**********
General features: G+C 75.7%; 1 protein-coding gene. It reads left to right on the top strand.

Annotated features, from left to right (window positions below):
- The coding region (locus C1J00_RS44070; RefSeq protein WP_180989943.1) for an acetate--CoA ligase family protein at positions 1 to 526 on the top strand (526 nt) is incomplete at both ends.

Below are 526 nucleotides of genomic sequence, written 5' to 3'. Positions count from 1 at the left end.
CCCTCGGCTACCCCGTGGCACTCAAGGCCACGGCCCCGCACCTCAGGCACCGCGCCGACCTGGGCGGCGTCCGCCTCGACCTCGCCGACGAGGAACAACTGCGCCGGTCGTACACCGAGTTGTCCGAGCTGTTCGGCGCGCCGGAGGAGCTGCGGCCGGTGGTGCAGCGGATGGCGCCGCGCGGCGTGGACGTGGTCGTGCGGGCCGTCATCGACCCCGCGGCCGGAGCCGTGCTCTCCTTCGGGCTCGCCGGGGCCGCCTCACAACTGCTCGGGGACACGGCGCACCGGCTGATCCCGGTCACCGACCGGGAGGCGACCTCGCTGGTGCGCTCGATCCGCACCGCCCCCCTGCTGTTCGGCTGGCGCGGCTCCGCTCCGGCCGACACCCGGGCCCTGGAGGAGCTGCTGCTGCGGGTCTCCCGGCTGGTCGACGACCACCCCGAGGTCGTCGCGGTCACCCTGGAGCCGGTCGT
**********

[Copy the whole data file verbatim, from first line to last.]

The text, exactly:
General features: G+C 75.7%; 1 protein-coding gene. It reads left to right on the top strand.

Annotated features, from left to right (window positions below):
- The coding region (locus C1J00_RS44070; RefSeq protein WP_180989943.1) for an acetate--CoA ligase family protein at positions 1 to 526 on the top strand (526 nt) is incomplete at both ends.

Below are 526 nucleotides of genomic sequence, written 5' to 3'. Positions count from 1 at the left end.
CCCTCGGCTACCCCGTGGCACTCAAGGCCACGGCCCCGCACCTCAGGCACCGCGCCGACCTGGGCGGCGTCCGCCTCGACCTCGCCGACGAGGAACAACTGCGCCGGTCGTACACCGAGTTGTCCGAGCTGTTCGGCGCGCCGGAGGAGCTGCGGCCGGTGGTGCAGCGGATGGCGCCGCGCGGCGTGGACGTGGTCGTGCGGGCCGTCATCGACCCCGCGGCCGGAGCCGTGCTCTCCTTCGGGCTCGCCGGGGCCGCCTCACAACTGCTCGGGGACACGGCGCACCGGCTGATCCCGGTCACCGACCGGGAGGCGACCTCGCTGGTGCGCTCGATCCGCACCGCCCCCCTGCTGTTCGGCTGGCGCGGCTCCGCTCCGGCCGACACCCGGGCCCTGGAGGAGCTGCTGCTGCGGGTCTCCCGGCTGGTCGACGACCACCCCGAGGTCGTCGCGGTCACCCTGGAGCCGGTCGT